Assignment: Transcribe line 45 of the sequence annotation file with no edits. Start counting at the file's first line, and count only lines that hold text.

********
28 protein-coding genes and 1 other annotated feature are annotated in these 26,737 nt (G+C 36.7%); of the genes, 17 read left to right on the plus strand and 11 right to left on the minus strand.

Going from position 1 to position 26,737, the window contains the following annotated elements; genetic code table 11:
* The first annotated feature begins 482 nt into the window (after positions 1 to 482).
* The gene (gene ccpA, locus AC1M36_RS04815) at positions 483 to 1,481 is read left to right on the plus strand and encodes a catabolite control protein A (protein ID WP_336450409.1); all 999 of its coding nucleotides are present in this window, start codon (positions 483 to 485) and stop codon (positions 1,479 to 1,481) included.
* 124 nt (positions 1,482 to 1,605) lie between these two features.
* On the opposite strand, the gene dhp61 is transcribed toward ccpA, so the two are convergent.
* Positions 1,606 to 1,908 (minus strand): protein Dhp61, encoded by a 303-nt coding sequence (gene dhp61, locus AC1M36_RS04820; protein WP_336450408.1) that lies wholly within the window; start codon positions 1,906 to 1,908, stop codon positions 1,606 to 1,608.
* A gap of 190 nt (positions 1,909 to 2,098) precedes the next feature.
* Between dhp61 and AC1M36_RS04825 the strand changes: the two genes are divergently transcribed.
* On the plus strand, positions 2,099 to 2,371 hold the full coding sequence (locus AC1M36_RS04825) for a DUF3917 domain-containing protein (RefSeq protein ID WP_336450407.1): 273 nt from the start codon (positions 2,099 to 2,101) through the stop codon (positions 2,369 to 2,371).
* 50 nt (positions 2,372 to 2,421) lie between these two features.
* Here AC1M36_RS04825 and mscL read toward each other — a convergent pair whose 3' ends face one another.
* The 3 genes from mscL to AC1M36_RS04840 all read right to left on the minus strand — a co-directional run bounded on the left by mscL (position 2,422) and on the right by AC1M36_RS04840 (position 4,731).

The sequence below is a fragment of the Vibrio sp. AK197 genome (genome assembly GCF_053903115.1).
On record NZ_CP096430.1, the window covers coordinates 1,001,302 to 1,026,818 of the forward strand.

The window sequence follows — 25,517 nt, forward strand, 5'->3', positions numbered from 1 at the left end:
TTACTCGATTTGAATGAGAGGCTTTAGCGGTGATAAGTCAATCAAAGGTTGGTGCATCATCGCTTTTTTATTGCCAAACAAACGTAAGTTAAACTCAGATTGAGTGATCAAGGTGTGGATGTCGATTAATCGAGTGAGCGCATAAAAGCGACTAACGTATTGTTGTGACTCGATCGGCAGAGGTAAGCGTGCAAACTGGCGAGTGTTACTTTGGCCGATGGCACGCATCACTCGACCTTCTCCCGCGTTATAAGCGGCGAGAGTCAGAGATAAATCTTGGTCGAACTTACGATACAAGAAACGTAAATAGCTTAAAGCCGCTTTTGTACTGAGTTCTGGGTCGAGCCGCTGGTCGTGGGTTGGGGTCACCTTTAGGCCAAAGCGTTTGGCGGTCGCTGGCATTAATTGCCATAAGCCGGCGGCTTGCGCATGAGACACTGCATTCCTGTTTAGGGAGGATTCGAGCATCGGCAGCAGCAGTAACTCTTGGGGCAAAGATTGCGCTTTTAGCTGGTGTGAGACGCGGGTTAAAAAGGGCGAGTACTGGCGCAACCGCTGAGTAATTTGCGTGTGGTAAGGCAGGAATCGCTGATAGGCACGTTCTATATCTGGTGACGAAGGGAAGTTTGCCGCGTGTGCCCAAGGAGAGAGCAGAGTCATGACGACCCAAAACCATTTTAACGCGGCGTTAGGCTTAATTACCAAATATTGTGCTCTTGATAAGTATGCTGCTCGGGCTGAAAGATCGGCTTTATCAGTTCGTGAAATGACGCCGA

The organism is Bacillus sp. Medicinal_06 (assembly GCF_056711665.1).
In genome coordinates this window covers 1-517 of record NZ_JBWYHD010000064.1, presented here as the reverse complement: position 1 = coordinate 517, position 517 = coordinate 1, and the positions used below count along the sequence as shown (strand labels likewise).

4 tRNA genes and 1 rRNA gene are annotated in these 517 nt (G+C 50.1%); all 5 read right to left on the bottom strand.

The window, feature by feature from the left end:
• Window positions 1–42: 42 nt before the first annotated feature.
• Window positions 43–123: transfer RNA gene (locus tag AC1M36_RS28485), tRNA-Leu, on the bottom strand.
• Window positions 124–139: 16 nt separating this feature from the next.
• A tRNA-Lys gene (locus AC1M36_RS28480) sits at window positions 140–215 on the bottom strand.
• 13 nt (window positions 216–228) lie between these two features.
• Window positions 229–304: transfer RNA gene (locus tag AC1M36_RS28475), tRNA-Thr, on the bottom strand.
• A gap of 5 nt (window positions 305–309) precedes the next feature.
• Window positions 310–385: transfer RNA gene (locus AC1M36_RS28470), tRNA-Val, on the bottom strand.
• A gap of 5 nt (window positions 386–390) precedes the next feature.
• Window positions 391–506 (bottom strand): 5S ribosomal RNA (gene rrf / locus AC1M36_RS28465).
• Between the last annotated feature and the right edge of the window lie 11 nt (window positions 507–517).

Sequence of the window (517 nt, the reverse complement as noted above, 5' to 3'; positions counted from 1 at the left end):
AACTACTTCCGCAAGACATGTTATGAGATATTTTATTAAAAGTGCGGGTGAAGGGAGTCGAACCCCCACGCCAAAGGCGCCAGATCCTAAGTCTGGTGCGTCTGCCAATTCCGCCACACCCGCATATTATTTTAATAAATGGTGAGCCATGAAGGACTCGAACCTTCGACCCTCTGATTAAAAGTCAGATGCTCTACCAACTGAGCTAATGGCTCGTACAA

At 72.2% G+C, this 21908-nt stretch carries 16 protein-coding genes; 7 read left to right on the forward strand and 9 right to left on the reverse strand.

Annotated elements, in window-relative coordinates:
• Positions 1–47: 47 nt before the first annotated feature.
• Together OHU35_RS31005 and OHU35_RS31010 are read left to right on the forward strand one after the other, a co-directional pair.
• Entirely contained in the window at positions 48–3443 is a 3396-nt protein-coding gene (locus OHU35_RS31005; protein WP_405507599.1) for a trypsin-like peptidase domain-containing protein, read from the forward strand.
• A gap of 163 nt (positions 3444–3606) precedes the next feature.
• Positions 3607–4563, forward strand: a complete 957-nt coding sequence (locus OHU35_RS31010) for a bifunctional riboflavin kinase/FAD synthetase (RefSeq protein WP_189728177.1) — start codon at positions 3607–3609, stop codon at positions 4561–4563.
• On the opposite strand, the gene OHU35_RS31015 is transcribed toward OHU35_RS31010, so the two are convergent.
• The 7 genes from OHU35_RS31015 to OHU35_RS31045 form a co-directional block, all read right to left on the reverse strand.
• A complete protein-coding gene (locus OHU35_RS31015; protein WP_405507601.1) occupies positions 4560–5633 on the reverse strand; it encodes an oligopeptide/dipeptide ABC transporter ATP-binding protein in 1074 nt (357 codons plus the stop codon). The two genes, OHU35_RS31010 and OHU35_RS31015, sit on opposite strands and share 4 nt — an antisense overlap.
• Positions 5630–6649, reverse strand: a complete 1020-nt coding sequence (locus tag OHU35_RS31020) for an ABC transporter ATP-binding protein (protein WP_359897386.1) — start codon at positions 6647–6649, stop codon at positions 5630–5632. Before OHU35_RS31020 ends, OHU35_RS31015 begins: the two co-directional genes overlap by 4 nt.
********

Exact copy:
• Positions 5630–6649, reverse strand: a complete 1020-nt coding sequence (locus tag OHU35_RS31020) for an ABC transporter ATP-binding protein (protein WP_359897386.1) — start codon at positions 6647–6649, stop codon at positions 5630–5632. Before OHU35_RS31020 ends, OHU35_RS31015 begins: the two co-directional genes overlap by 4 nt.